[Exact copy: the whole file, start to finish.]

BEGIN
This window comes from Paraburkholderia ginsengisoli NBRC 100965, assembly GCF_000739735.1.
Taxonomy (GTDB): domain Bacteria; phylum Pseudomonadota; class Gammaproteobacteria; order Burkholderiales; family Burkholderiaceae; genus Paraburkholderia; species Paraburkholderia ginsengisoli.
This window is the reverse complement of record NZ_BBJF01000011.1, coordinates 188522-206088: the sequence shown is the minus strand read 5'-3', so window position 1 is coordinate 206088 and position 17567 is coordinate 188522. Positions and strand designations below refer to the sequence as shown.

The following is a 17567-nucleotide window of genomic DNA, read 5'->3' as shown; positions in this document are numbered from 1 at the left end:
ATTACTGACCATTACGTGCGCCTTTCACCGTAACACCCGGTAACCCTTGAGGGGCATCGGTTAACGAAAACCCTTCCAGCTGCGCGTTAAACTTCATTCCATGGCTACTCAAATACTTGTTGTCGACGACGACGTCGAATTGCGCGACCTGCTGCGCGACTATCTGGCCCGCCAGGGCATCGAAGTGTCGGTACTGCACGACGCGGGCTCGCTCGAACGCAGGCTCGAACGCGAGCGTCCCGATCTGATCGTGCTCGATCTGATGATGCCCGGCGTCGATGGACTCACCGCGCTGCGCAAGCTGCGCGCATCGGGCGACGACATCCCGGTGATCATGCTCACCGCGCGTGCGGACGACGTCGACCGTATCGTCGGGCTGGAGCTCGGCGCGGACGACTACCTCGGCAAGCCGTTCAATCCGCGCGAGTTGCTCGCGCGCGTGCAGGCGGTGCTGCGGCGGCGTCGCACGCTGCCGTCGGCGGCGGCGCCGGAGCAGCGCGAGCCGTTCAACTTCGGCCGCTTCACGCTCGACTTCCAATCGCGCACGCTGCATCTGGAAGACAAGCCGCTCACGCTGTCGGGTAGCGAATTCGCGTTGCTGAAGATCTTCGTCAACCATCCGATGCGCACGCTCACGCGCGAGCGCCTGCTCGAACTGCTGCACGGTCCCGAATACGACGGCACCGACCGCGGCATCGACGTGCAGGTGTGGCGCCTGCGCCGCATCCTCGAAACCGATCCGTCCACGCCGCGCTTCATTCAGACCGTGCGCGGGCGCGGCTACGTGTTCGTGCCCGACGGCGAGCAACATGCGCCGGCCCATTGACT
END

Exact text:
This window comes from Paraburkholderia ginsengisoli NBRC 100965, assembly GCF_000739735.1.
Taxonomy (GTDB): domain Bacteria; phylum Pseudomonadota; class Gammaproteobacteria; order Burkholderiales; family Burkholderiaceae; genus Paraburkholderia; species Paraburkholderia ginsengisoli.
This window is the reverse complement of record NZ_BBJF01000011.1, coordinates 188522-206088: the sequence shown is the minus strand read 5'-3', so window position 1 is coordinate 206088 and position 17567 is coordinate 188522. Positions and strand designations below refer to the sequence as shown.

The following is a 17567-nucleotide window of genomic DNA, read 5'->3' as shown; positions in this document are numbered from 1 at the left end:
ATTACTGACCATTACGTGCGCCTTTCACCGTAACACCCGGTAACCCTTGAGGGGCATCGGTTAACGAAAACCCTTCCAGCTGCGCGTTAAACTTCATTCCATGGCTACTCAAATACTTGTTGTCGACGACGACGTCGAATTGCGCGACCTGCTGCGCGACTATCTGGCCCGCCAGGGCATCGAAGTGTCGGTACTGCACGACGCGGGCTCGCTCGAACGCAGGCTCGAACGCGAGCGTCCCGATCTGATCGTGCTCGATCTGATGATGCCCGGCGTCGATGGACTCACCGCGCTGCGCAAGCTGCGCGCATCGGGCGACGACATCCCGGTGATCATGCTCACCGCGCGTGCGGACGACGTCGACCGTATCGTCGGGCTGGAGCTCGGCGCGGACGACTACCTCGGCAAGCCGTTCAATCCGCGCGAGTTGCTCGCGCGCGTGCAGGCGGTGCTGCGGCGGCGTCGCACGCTGCCGTCGGCGGCGGCGCCGGAGCAGCGCGAGCCGTTCAACTTCGGCCGCTTCACGCTCGACTTCCAATCGCGCACGCTGCATCTGGAAGACAAGCCGCTCACGCTGTCGGGTAGCGAATTCGCGTTGCTGAAGATCTTCGTCAACCATCCGATGCGCACGCTCACGCGCGAGCGCCTGCTCGAACTGCTGCACGGTCCCGAATACGACGGCACCGACCGCGGCATCGACGTGCAGGTGTGGCGCCTGCGCCGCATCCTCGAAACCGATCCGTCCACGCCGCGCTTCATTCAGACCGTGCGCGGGCGCGGCTACGTGTTCGTGCCCGACGGCGAGCAACATGCGCCGGCCCATTGACT